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February 18, 2023

Striking Temple grad students reach a tentative deal with the university

Although the agreement includes yearly wage increases TUGSA union members have fought for it says the strike is not over until a contract is ratified

Education Labor
Temple and striking graduate students reach tenative deal on a new contract PROVIDED IMAGE/LAURIE ROBINS/for PhillyVoice

Temple University announced an unofficial agreement between the school and striking graduate students on a new contract. Grad students began striking on Jan. 31 for a 50% wage increase and other benefits.

The union representing striking graduate students that work as teacher and research assistants at Temple University have okayed a tentative agreement to end a labor stoppage. 

On Friday, the university released a statement saying a deal had been reached with Temple University Graduate Students Association union, which represents 750 grad students employees. 

The four-year deal includes an increase in wages every year of the contract and a one-time payment this month, Temple's senior vice president and chief operating officer Ken Kaiser said. In addition, graduate school employees will continue to receive health care coverage in the new contract. 

Striking student-workers will also have their health costs reimbursed and tuition remission reinstated.

"We're thrilled to reach a deal with TUGSA that is fair to the union and fair to the university, and we look forward to welcoming all the graduate students back into the classroom," Kaiser said

The actual numbers of the agreed-upon contract were not available. However, TUGSA union members have been fighting for a 50% wage increase and other benefits, including free healthcare for all dependents.

As a part of the agreement, TUGSA members have conceded to drop claims of unfair labor practices related to the negotiations process.

While there is a tentative agreement, the union clarified that the strike is not over until a contract is officially ratified. That vote is expected to happen next week.

"The contract negotiation team agreed to put the counterproposal to a vote to members in the form of a tentative agreement," a statement from TUGSA said. "Since the beginning of negotiations, TUGSA has had an open and democratic process through which members decide how the union moves forward. That process continues with this vote. If this tentative agreement is approved by members, it will become the new collective bargaining agreement. Until this tentative agreement is ratified, the strike continues and all unfair labor practices filed against the University remain active."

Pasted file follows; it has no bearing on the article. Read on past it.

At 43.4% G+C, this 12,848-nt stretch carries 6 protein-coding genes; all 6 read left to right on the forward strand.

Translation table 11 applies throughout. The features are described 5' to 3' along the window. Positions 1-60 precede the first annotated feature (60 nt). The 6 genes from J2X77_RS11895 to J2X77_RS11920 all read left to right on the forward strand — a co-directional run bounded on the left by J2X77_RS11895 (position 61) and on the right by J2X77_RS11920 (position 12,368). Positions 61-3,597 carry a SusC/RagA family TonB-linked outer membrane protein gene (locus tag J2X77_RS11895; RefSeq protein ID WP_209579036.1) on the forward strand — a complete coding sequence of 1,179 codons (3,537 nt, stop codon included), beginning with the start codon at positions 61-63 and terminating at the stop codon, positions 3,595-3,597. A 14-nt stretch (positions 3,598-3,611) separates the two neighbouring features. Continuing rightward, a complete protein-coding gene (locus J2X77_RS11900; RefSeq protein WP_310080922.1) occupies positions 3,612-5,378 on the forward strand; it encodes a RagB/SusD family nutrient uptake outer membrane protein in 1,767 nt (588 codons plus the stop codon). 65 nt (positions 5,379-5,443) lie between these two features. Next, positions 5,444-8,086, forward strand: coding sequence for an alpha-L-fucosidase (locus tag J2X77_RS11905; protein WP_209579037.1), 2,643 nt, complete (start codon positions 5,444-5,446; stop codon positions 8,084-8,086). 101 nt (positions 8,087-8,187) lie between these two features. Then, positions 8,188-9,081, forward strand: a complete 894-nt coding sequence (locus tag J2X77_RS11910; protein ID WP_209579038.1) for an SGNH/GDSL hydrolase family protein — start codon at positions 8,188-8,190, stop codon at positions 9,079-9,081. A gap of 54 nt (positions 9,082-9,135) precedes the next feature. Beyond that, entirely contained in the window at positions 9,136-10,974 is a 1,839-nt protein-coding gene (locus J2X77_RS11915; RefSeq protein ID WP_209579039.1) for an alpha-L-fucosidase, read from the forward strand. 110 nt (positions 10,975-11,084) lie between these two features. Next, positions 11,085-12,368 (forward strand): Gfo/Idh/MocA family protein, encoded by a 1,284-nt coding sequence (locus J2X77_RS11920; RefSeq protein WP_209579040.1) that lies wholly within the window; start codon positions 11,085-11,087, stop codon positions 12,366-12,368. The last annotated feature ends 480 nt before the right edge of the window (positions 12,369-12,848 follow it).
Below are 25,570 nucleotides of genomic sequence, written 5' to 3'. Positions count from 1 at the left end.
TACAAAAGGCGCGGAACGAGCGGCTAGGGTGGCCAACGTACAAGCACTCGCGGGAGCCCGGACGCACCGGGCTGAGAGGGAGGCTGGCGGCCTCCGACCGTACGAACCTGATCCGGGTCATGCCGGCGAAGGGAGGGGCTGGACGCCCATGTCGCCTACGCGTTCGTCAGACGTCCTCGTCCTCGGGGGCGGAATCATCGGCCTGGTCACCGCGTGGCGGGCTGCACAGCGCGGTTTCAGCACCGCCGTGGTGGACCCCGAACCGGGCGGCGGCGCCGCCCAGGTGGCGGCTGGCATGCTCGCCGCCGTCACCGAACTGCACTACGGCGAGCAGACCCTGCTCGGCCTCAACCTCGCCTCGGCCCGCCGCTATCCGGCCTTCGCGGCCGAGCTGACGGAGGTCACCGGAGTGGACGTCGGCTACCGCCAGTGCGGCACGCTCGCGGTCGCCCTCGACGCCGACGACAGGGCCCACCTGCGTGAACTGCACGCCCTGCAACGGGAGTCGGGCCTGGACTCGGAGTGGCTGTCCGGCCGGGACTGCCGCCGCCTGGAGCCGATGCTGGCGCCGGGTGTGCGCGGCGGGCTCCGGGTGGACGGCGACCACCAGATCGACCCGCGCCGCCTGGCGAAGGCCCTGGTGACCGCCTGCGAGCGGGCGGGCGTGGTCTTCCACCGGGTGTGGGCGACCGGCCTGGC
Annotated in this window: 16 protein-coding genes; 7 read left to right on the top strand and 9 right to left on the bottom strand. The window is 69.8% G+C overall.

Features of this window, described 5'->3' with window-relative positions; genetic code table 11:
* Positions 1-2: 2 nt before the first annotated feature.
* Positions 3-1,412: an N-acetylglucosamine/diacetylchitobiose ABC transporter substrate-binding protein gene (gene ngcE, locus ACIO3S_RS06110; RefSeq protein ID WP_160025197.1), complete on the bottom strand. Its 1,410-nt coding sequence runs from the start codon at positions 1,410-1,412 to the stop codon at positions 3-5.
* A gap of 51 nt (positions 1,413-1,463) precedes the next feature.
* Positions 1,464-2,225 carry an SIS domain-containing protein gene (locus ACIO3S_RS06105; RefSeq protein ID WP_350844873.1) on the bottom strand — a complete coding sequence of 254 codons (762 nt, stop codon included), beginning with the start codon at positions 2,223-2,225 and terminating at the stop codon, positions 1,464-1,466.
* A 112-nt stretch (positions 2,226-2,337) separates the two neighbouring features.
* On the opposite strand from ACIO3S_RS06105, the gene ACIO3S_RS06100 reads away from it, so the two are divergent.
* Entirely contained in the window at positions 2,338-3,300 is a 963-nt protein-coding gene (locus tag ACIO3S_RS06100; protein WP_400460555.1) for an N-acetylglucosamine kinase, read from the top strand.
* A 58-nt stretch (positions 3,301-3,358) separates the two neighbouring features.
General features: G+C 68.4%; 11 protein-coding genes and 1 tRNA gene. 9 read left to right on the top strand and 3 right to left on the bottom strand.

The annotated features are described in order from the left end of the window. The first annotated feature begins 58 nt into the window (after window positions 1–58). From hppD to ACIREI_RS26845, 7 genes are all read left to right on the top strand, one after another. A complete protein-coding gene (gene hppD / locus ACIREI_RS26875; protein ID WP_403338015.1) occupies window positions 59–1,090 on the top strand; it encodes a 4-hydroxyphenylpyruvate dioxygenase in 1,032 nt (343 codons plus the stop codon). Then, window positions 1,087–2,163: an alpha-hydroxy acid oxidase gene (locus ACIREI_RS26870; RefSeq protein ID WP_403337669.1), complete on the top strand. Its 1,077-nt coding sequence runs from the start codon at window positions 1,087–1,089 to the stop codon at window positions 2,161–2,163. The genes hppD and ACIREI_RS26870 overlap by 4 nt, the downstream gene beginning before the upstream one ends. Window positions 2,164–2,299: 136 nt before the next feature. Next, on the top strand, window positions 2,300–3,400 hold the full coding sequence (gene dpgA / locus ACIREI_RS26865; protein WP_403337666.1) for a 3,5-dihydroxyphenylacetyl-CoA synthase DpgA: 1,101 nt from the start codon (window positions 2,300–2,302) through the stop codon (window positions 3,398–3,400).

Temple graduate students who work part-time as TAs and RAs began striking on Jan. 31 after nearly a year of unsuccessful negotiations when their previous contract expired on Feb. 15, 2022. The union for the student employees was fighting to double its current $19,500 wages. 

Temple was only willing to offer a 3% increase which increases to $22,500 by 2026. Temple also offered one-time payments of $250 or $500 and more parental and bereavement days.

"Temple's administration has repeatedly ignored our demands, refusing us fair pay, affordable dependent health care, and increased parental leave," Bethany Kosmicki, one of the union's negotiators, said at the beginning of the strike. "TAs and RAs are a core function of the university, teaching essential courses and conducting world-class research. We deserve a contract that reflects our value to the university."

Last week, the standstill intensified when striking grad school employees lost their tuition remission and received a bill for the entire spring semester, which had to be paid in full by March 9.  Kosmicki called Temple's actions "union-busting tactics."

On Wednesday, an estimated 1,000 people showed up for a rally supporting the strike. Negotiations intensified following the demonstration, which included a walkout, the Inquirer reported

This strike was the first in the history of TUGSA, established in 1997